3. It ensures the security of the borders of India and headed by an officer from the Indian Police Service.
  4. It also undertakes defensive actions during wartime to free up Indian Army troops for offensive operations.
  5. Of late, the BSF has also been tasked with assisting the CRPF and army in counter-insurgency operations.
  6. The current Director-General of BSF (2021) – Shri Rakesh Asthana, IPS.

Central Industrial Security Force (CISF) – Important Facts

  1. Central Industrial Security Force (CISF) was established in 1969, under an Act of Parliament, “Central Industrial Security Force Act, 1968.”
  2. It provides integrated security cover to the Public Sector Undertakings, airports and SEZs on a case to case basis.
  3. It is currently providing security cover to nuclear installations, space establishments, airports, seaports, power plants, sensitive Government buildings, heritage monuments and large special economic zones.
  4. CISF is also responsible to provide protection to the persons classified as Z Plus, Z, X, Y.
  5. CISF is the only force with a customized and dedicated fire wing.
  6. CISF is a compensatory cost force.
  7. The current Director-General of CISF (2021) is S.K. Jaiswal.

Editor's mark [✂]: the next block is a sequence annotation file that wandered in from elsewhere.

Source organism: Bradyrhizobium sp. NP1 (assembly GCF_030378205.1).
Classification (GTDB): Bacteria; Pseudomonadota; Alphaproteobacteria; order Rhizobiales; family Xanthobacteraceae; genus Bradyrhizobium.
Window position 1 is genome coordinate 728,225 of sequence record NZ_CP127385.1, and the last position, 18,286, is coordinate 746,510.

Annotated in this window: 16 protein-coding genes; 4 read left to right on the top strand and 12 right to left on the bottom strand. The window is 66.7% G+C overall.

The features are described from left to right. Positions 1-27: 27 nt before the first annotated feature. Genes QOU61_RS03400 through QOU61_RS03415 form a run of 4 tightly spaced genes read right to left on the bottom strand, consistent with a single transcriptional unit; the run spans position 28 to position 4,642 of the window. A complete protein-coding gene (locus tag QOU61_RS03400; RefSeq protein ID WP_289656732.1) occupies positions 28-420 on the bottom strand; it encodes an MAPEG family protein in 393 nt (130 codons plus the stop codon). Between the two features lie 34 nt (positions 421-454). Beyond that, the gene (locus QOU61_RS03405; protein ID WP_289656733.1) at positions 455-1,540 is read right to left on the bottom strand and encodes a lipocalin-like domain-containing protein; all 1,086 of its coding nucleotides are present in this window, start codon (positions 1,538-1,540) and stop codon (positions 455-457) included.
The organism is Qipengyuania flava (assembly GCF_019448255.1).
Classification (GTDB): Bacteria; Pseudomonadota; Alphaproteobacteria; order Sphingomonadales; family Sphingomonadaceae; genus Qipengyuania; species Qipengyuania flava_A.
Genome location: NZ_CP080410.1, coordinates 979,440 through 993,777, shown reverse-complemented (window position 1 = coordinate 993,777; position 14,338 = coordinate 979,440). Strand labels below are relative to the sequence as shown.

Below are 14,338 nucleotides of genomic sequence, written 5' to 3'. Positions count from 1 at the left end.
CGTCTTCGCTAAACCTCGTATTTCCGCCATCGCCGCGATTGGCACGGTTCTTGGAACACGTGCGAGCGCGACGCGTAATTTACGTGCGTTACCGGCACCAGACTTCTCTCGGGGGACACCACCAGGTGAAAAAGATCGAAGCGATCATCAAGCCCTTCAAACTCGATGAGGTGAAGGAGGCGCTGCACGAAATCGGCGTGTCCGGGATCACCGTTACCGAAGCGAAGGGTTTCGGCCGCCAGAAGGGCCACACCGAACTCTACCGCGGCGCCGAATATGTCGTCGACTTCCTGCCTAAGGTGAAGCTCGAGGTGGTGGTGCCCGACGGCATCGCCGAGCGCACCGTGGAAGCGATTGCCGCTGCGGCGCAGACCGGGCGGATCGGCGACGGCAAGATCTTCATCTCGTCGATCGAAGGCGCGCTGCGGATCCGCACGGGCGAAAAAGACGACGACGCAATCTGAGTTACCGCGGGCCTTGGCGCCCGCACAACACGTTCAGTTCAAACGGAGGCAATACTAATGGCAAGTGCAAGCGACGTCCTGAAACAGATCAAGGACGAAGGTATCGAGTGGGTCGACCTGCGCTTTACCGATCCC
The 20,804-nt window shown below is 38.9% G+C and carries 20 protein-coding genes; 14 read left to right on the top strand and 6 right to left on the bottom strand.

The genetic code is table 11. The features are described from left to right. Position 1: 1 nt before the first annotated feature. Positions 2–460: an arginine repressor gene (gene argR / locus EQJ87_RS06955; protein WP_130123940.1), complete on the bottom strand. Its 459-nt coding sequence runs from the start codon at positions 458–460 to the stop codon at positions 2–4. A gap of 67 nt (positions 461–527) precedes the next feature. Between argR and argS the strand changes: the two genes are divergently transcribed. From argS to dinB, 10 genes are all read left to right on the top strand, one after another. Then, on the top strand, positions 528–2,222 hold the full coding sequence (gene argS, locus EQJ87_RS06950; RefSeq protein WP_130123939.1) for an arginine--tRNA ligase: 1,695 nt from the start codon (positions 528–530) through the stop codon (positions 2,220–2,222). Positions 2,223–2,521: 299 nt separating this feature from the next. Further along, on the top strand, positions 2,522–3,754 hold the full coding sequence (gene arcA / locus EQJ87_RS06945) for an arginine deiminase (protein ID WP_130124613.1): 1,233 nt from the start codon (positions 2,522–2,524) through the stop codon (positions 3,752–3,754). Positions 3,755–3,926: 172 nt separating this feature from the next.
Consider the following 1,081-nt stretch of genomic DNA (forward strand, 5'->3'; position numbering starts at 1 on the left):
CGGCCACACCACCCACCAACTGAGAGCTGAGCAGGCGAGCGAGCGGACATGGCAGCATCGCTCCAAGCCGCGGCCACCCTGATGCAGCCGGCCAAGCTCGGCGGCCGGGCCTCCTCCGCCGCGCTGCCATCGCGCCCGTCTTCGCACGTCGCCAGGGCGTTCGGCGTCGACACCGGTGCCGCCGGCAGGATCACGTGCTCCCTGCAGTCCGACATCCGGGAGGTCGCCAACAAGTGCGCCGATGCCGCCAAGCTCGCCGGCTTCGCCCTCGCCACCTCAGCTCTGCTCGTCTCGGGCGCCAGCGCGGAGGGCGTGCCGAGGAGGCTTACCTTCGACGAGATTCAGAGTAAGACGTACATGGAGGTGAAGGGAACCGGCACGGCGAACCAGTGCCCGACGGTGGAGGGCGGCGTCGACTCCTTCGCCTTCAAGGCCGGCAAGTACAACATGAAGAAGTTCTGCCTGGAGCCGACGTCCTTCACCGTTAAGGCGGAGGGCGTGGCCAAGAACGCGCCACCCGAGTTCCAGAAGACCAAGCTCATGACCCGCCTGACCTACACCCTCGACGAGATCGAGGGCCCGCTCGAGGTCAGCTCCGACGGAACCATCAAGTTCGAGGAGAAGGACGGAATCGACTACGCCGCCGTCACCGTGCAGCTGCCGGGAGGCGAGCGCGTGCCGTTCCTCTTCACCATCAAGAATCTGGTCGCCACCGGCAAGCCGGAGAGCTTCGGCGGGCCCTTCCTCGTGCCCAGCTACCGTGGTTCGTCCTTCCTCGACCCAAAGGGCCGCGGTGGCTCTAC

Central Reserve Police Force (CRPF)

  1. The Central Reserve Police Force was established by the enactment of the CRPF Act in 1949.
  2. Initially, it came into existence as Crown Representative’s Police in 1939 for internal security.
  3. The primary mission of the Central Reserve Police Force is counter-insurgency operations.
  4. It also assists the State and Union Territories in police operations to maintain law and order.
  5. Apart from this, the force participates as a police force in the UN peace-keeping missions.
  6. The CRPF maintains a special operation unit known as Commando Battalion for Resolute Action(COBRA) to combat Maoist insurgents.
  7. The current Director-General of CRPF (2021) is Dr. A P Maheshwari, IPS.

Indo-Tibetan Border Police (ITBP)

  1. The Indo-Tibetan Border Police was established on 24th October 1962 after the 1962 Sino-Indian conflict.
  2. It was created under the CRPF Act.
  3. It guards the Indo-Tibetan border and the mountainous regions of the India-China border and monitors the northern borders.
  4. ITBP replaced Assam Rifles in Sikkim and Arunachal Pradesh in 2004. The Indi-China border covering the following state is guarded by the ITBP (From the Karakoram pass in Jammu & Kashmir to Jechap La in Arunachal Pradesh):
    • Jammu & Kashmir
    • Himachal Pradesh
    • Uttarakhand
    • Sikkim
    • Arunachal Pradesh
  5. It detects and prevents border violations.
  6. The force also keeps a check on illegal immigration and trans-border smuggling.
  7. It has been deployed in UN peacekeeping missions in Kosovo, Sierra Leone, Haiti, Western Sahara, Bosnia, Herzegovina, Afghanistan and Sudan.
  8. The current Director-General of ITBP (2021) is S.S Deswal.

Sashastra Seema Bal (SSB)